Now that home games seem to be more and more sporadic, youve got to try and make the most of them.  As always, it was good to see the lads in the pub before; as Gary pointed out, our first home evening game of the season.

We headed to the ground just in time and were in our seats in time for Z-Cars.  The team was pretty much as I expected given the injuries we have.  Anichebe and Beattie started up front with the midfield practically picking itself with Arteta, Carsley, Fernandes and Osman all playing.  It was as you were at the back and in goal.  The bench didnt really look too bright with two full backs (Hibbert and Naysmith), Vaughan, the untested Da Silva and Richard Wright.

Spurs plumed for Berbatov and Keane up front with Lennon on the right wing and Dawson and Gardner at the heart of defence.  The referee was none other than Uriah Rennie.  We won the toss and thus attacked the Park End in the first half.

Not a great deal happened in the opening half hour really.  If anything, Spurs edged it although neither team did an awful lot.  It was only really after 30 minutes that the game came to life.  Osman tried his luck with a difficult half-volley that was well tipped round the post by Robinson, whilst Anichebe volleyed a decent effort well wide.  At the other end, Lennon had an effort that was straight at Howard and Chimbonda headed wide from a free kick.

In the midst of all this Everton had possession.  Osman was tackled on half way and he ball broke to Lennon.  He ran the ball quite a long way before looking up and playing a neat ball back to Berbatov.  He hit it clinically first time and into the corner. 0-1, just when we looked as though we were sorting a few things out.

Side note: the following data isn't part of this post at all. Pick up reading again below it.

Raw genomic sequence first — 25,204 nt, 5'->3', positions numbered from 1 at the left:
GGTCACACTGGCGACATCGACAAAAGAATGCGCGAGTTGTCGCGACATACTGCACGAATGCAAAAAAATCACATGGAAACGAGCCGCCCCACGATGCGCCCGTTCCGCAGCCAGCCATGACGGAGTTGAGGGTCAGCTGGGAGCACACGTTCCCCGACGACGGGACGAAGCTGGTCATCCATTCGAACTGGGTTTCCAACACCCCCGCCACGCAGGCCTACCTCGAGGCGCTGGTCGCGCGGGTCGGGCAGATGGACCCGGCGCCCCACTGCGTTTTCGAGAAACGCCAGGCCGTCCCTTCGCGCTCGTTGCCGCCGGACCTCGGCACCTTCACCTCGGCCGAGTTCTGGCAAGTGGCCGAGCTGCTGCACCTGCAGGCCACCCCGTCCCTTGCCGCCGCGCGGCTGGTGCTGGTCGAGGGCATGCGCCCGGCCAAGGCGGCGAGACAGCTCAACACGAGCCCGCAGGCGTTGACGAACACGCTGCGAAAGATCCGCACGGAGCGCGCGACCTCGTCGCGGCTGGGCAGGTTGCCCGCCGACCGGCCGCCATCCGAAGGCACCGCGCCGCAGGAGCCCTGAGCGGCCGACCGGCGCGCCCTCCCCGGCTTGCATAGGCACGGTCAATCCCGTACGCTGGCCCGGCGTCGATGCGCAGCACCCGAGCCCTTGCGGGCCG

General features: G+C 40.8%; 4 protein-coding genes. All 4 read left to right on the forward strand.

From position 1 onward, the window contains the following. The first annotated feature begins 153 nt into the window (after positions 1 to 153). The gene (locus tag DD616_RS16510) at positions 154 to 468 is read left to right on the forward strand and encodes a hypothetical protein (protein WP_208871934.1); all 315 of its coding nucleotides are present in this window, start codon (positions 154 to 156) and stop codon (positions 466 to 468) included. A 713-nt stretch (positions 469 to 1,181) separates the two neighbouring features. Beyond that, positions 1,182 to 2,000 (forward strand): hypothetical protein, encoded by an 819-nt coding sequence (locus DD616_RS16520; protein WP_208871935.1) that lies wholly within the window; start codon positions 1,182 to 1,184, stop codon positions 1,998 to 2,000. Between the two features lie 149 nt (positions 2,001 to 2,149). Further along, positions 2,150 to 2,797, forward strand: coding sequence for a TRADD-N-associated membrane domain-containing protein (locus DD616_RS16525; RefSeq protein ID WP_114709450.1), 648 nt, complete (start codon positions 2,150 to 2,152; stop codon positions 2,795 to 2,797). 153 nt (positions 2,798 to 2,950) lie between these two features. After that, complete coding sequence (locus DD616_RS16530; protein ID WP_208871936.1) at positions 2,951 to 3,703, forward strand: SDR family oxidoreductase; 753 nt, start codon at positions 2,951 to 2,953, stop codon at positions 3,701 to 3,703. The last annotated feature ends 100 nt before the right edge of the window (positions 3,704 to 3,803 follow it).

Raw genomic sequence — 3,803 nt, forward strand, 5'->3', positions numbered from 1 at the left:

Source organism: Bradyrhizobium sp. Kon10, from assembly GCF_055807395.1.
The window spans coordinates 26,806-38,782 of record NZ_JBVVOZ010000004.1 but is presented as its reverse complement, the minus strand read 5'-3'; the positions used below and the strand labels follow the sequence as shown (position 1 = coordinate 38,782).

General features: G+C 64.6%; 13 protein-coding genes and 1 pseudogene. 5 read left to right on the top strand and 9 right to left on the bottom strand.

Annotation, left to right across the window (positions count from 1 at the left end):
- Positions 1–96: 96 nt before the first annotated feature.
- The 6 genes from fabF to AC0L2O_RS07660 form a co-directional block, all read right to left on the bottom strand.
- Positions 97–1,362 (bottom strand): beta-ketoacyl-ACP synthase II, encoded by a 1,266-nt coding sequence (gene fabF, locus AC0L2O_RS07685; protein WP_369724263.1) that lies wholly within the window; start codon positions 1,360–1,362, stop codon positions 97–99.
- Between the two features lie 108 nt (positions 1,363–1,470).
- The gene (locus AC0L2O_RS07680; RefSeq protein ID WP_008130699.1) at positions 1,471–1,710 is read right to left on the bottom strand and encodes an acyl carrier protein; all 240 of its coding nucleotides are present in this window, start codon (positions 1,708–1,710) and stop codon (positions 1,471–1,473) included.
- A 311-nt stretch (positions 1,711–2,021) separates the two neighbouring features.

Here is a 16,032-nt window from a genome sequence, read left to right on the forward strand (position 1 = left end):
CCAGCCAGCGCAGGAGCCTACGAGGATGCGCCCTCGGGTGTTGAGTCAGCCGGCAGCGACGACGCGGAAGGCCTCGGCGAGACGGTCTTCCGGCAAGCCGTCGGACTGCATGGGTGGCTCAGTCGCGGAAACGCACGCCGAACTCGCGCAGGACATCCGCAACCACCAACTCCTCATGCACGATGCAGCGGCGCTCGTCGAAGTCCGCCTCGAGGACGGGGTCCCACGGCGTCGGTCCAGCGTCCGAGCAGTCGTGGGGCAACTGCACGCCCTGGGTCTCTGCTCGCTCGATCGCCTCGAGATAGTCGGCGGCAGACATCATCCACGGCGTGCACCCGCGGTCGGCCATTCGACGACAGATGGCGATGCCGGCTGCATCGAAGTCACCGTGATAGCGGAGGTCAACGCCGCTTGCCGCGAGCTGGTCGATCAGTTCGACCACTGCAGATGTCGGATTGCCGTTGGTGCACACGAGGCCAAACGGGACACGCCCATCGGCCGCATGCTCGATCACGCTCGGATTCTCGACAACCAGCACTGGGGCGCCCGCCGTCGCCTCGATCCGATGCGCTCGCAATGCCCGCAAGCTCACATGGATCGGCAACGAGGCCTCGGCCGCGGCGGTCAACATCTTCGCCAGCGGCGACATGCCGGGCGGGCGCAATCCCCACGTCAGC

We battled well with what remained in the half however and a few minutes later we were level, but not without controversy.  Anichebe battled for a loose ball with Dawson and they both went down.  From the other end of the pitch (where I sat) it looked as though we should have had a free kick.  The linesman flagged the other way but strangely Rennie gave it to us.  To be fair he was right on the spot and probably had a better view than the linesman. Nevertheless, Spurs were clearly incensed and barracked the linesman whilst Everton prepared for the free kick.  Arteta caught Robinson off-guard by going for the far post and it looped low into the net.  We were thankfully level.  Spurs were, as youd expect, furious.  A few minutes later the whistle blew and it was half-time.